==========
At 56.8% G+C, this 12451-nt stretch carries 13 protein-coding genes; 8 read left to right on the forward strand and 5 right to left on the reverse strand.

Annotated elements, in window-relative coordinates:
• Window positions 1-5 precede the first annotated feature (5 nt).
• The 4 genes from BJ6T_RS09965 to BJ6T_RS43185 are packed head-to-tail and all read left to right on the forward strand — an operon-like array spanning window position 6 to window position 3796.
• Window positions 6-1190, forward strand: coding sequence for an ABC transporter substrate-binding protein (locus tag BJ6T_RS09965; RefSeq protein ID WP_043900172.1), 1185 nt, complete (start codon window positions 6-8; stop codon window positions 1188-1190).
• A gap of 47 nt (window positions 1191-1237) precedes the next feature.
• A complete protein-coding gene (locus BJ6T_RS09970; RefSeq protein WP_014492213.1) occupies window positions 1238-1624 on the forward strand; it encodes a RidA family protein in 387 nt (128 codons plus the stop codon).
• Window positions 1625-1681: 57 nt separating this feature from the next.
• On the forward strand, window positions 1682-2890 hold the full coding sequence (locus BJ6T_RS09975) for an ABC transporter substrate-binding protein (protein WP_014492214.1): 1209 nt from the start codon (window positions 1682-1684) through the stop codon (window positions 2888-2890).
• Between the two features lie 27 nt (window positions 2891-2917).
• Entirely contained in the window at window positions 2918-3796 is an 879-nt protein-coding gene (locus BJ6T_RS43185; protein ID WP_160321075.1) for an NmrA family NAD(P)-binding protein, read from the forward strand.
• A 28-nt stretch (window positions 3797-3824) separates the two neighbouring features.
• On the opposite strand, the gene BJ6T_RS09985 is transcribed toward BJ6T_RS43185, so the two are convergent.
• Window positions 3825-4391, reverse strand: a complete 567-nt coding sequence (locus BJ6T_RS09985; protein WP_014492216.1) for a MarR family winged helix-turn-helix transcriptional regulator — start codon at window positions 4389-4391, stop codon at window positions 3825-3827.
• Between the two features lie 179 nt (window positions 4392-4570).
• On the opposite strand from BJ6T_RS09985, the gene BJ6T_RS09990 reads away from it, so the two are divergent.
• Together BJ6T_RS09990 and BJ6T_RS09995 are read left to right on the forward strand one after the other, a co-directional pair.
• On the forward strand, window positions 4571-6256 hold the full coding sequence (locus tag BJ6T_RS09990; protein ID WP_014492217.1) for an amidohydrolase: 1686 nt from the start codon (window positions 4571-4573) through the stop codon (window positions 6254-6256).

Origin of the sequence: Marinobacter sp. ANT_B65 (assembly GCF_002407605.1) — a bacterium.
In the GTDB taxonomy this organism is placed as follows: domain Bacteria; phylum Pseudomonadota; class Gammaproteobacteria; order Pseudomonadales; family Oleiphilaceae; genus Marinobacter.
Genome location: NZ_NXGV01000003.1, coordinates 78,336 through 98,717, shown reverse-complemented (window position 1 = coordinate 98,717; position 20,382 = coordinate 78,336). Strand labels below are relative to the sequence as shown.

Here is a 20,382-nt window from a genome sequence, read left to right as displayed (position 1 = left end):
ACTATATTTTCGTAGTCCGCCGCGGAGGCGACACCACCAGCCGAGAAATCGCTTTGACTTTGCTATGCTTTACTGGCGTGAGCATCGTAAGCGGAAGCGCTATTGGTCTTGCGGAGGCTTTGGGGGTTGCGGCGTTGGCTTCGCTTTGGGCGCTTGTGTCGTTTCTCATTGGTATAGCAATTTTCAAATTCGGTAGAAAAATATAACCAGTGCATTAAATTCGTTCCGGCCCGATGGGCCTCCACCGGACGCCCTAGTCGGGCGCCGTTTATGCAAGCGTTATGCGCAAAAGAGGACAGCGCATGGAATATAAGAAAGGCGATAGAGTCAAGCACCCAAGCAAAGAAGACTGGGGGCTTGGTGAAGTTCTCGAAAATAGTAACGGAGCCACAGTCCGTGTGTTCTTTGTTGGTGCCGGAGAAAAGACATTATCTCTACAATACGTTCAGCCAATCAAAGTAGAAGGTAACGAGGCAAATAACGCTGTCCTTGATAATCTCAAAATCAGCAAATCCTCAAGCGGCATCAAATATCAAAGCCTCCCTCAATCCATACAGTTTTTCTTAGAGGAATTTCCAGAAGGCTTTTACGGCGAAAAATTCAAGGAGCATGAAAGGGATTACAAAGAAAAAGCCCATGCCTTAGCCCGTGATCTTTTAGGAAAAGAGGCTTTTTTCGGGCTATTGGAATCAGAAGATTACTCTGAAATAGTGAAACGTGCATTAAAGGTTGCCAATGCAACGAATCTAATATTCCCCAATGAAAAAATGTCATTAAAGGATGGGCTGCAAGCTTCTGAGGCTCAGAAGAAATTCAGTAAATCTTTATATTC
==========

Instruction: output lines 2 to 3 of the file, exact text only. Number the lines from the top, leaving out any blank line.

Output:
Annotated elements, in window-relative coordinates:
• Window positions 1-5 precede the first annotated feature (5 nt).